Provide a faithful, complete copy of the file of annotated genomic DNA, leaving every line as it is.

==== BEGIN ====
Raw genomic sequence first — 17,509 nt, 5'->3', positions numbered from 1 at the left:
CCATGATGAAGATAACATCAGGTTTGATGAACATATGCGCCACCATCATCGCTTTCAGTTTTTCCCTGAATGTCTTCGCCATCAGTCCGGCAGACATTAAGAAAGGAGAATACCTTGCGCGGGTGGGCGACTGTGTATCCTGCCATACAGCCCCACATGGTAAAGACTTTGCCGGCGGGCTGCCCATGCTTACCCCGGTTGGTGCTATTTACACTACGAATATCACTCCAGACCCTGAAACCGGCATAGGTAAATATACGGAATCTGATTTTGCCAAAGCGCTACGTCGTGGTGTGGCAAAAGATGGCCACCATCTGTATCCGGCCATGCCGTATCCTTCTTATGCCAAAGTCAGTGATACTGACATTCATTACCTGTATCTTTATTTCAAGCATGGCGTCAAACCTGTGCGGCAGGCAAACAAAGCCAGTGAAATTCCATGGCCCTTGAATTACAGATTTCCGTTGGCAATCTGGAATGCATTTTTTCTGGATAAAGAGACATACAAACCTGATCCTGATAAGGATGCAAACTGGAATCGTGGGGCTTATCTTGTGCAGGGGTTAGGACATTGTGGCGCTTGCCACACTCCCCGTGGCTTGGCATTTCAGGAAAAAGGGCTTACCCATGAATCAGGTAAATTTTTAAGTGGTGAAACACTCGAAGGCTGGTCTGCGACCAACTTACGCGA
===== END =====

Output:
Raw genomic sequence first — 17,509 nt, 5'->3', positions numbered from 1 at the left:
CCATGATGAAGATAACATCAGGTTTGATGAACATATGCGCCACCATCATCGCTTTCAGTTTTTCCCTGAATGTCTTCGCCATCAGTCCGGCAGACATTAAGAAAGGAGAATACCTTGCGCGGGTGGGCGACTGTGTATCCTGCCATACAGCCCCACATGGTAAAGACTTTGCCGGCGGGCTGCCCATGCTTACCCCGGTTGGTGCTATTTACACTACGAATATCACTCCAGACCCTGAAACCGGCATAGGTAAATATACGGAATCTGATTTTGCCAAAGCGCTACGTCGTGGTGTGGCAAAAGATGGCCACCATCTGTATCCGGCCATGCCGTATCCTTCTTATGCCAAAGTCAGTGATACTGACATTCATTACCTGTATCTTTATTTCAAGCATGGCGTCAAACCTGTGCGGCAGGCAAACAAAGCCAGTGAAATTCCATGGCCCTTGAATTACAGATTTCCGTTGGCAATCTGGAATGCATTTTTTCTGGATAAAGAGACATACAAACCTGATCCTGATAAGGATGCAAACTGGAATCGTGGGGCTTATCTTGTGCAGGGGTTAGGACATTGTGGCGCTTGCCACACTCCCCGTGGCTTGGCATTTCAGGAAAAAGGGCTTACCCATGAATCAGGTAAATTTTTAAGTGGTGAAACACTCGAAGGCTGGTCTGCGACCAACTTACGCGA